Optical Mineralogy

Thin-section microscopy is a technique for charaterization of the mineralogical and textural composition of materials.  In archaeology, this technique is most commonly applied to ceramics as a means of comparing them to potential raw materials utilized in their manufacture, including both clays and other aplastic materials ("temper") that potters may have deliberately added to modify the working properties of the finished ceramic paste.  Materials analyzed by this technique are attached to glass slides with epoxy, then ground and polished to a uniform thickness of 30 micrometers.  Using a polarizing light microscope, thin-sections are examined by transmitting both plane- and cross-polarized light through them.  Different mineral types reorient light in different ways, and examination of coloration, interference patterns, and other optical properties allow for identification of mineral types and frequecies in ceramic thin-sections.  Additionally, textural properties including grain size, angularity, and orientation are examined.  The information gained provides a strong line of evidence as to the kinds of geological formations from which potters obtained clays and tempering materials.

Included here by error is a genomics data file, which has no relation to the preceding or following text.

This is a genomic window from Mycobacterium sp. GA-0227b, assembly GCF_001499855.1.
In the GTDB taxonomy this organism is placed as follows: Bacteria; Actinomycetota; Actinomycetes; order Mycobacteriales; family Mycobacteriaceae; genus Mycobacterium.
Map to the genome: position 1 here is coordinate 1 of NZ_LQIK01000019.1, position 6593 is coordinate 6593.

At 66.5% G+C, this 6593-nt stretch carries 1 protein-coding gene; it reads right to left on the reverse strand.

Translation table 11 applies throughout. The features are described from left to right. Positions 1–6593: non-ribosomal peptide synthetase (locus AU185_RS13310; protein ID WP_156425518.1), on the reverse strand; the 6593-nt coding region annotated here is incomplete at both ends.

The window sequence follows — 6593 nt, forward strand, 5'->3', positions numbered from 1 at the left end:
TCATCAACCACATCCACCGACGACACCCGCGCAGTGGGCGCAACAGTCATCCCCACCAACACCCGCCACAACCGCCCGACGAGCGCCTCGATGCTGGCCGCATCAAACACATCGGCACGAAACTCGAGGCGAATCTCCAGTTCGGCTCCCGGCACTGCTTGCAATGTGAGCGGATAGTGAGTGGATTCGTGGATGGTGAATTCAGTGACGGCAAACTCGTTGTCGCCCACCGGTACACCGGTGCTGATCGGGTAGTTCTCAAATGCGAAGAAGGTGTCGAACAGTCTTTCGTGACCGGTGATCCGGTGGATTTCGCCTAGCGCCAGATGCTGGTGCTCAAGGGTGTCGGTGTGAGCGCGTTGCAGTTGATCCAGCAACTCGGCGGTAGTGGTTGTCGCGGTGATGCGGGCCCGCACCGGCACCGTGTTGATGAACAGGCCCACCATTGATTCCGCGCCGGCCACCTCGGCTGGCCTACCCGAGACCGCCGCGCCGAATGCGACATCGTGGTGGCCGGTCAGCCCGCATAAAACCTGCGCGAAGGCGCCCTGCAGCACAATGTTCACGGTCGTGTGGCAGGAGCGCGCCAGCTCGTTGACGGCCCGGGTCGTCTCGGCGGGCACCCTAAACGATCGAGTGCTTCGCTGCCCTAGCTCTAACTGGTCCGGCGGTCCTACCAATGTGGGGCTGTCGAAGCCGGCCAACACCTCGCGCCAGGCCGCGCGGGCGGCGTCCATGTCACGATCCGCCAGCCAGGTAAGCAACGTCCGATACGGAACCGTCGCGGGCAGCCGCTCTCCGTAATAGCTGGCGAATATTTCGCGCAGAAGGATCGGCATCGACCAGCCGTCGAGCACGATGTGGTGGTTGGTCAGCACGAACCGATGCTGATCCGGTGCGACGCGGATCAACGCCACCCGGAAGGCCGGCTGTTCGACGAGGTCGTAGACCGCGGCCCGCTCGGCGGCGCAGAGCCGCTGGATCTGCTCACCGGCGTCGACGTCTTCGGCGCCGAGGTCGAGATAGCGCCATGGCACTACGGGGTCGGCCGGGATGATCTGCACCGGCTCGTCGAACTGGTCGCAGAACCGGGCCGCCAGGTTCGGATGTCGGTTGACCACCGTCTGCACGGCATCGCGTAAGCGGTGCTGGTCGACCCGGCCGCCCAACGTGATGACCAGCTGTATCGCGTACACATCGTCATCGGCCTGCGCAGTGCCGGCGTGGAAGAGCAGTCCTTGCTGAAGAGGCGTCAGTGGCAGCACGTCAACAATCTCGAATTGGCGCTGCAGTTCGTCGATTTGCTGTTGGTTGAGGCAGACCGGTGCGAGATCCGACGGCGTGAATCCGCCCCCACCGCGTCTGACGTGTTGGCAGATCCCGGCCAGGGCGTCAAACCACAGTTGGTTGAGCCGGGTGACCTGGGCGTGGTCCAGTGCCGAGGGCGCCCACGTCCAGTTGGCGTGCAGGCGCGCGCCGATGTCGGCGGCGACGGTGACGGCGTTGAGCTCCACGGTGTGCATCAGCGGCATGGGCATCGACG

Two Belgian early Neolithic ceramic thin-sections illuminated with cross-polarized light, showing contrasting suites of minerals.

The museum's Petrographic Microscopy Lab features a Meiji Techno Polarizing Light Microscope.  In conjunciton with chemical analysis by LA-ICP-MS, which provides a chemical signature for the fine fraction of ceramic paste, thin-section microscopy provides a compositional signature for the coarser grain types present in studied ceramics.  For instance, thin-sectioning of early Neolithic ceramic sherds from Belgian Linienbandkeramik culture villages reveals different suites of mineral types in sherds that were previously studied by LA-ICP-MS (figure), providing a second line of evidence as to how these ceramics were produced, and what locally or non-locally available materials Neolithic potters utilized to produce their wares.